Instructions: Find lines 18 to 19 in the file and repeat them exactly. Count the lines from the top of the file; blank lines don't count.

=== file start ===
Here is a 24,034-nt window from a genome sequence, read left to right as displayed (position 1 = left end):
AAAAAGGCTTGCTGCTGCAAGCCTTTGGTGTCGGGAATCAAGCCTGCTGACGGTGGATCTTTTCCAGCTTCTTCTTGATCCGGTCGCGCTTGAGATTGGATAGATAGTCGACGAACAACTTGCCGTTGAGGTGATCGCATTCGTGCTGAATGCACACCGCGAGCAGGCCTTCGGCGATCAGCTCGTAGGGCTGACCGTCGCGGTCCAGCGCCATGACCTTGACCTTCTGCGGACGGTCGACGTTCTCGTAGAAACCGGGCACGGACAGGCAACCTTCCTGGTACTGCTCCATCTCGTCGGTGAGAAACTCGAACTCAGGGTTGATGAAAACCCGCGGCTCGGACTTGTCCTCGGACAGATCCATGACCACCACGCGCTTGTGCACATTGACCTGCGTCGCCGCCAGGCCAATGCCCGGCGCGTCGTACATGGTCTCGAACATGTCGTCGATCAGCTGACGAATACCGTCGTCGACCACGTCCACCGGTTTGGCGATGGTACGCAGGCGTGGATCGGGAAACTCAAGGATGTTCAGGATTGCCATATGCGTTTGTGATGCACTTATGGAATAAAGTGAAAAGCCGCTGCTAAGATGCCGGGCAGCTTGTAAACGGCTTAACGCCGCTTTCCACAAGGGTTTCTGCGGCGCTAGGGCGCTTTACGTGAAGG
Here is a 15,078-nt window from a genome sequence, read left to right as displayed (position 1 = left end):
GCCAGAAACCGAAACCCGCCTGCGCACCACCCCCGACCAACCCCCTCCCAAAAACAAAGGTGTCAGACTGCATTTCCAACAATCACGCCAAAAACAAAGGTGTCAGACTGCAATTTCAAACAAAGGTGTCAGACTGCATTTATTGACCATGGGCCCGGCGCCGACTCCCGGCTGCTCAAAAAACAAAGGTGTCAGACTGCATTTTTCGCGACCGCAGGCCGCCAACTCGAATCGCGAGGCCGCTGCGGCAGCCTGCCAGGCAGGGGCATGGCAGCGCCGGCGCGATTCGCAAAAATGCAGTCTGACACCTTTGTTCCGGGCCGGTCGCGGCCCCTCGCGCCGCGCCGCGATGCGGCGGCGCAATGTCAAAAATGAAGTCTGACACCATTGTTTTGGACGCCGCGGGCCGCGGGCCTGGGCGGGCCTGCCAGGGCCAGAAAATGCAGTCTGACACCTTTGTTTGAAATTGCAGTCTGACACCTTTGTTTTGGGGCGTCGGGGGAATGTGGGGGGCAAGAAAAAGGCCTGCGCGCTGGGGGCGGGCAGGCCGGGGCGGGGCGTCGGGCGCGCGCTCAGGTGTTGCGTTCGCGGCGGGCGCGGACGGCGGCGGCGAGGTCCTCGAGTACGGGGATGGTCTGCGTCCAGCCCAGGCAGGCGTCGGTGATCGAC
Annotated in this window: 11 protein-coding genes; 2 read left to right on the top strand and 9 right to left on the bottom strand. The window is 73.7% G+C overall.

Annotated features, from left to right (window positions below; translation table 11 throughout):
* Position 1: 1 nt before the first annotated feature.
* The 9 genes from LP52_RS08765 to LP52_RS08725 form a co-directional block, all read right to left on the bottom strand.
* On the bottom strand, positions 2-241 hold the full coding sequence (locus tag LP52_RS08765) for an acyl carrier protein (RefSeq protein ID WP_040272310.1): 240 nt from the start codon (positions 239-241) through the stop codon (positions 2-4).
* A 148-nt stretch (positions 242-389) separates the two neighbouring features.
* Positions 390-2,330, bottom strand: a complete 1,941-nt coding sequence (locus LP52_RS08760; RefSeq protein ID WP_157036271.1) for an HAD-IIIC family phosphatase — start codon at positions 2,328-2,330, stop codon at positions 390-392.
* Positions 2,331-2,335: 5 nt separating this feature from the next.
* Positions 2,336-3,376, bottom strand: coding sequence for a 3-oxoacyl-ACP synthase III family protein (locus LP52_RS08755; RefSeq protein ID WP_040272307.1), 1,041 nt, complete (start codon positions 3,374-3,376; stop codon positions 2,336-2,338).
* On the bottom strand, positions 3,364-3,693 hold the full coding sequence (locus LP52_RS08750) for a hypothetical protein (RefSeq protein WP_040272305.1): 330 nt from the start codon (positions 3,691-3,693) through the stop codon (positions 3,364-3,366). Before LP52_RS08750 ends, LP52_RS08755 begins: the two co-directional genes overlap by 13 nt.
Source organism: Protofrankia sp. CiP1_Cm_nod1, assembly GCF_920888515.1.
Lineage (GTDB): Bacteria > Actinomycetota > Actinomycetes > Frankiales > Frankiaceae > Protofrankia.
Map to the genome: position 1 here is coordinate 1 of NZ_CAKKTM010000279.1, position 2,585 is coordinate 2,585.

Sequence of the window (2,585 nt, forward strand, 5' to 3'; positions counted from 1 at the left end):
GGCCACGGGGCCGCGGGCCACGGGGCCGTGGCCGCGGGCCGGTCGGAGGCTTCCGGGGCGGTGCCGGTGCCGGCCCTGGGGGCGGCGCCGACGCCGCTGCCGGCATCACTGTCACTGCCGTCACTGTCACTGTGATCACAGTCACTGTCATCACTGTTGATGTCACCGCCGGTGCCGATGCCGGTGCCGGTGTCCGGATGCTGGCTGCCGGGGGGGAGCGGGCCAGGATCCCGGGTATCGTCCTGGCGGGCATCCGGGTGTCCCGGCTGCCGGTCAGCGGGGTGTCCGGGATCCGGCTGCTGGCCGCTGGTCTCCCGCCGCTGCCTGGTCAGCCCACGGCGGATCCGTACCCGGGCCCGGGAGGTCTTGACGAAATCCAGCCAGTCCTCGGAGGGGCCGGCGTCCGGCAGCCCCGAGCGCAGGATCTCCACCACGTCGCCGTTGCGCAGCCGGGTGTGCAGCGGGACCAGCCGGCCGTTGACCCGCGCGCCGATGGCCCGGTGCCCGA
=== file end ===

Sequence of the window (2,585 nt, forward strand, 5' to 3'; positions counted from 1 at the left end):
GGCCACGGGGCCGCGGGCCACGGGGCCGTGGCCGCGGGCCGGTCGGAGGCTTCCGGGGCGGTGCCGGTGCCGGCCCTGGGGGCGGCGCCGACGCCGCTGCCGGCATCACTGTCACTGCCGTCACTGTCACTGTGATCACAGTCACTGTCATCACTGTTGATGTCACCGCCGGTGCCGATGCCGGTGCCGGTGTCCGGATGCTGGCTGCCGGGGGGGAGCGGGCCAGGATCCCGGGTATCGTCCTGGCGGGCATCCGGGTGTCCCGGCTGCCGGTCAGCGGGGTGTCCGGGATCCGGCTGCTGGCCGCTGGTCTCCCGCCGCTGCCTGGTCAGCCCACGGCGGATCCGTACCCGGGCCCGGGAGGTCTTGACGAAATCCAGCCAGTCCTCGGAGGGGCCGGCGTCCGGCAGCCCCGAGCGCAGGATCTCCACCACGTCGCCGTTGCGCAGCCGGGTGTGCAGCGGGACCAGCCGGCCGTTGACCCGCGCGCCGATGGCCCGGTGCCCGA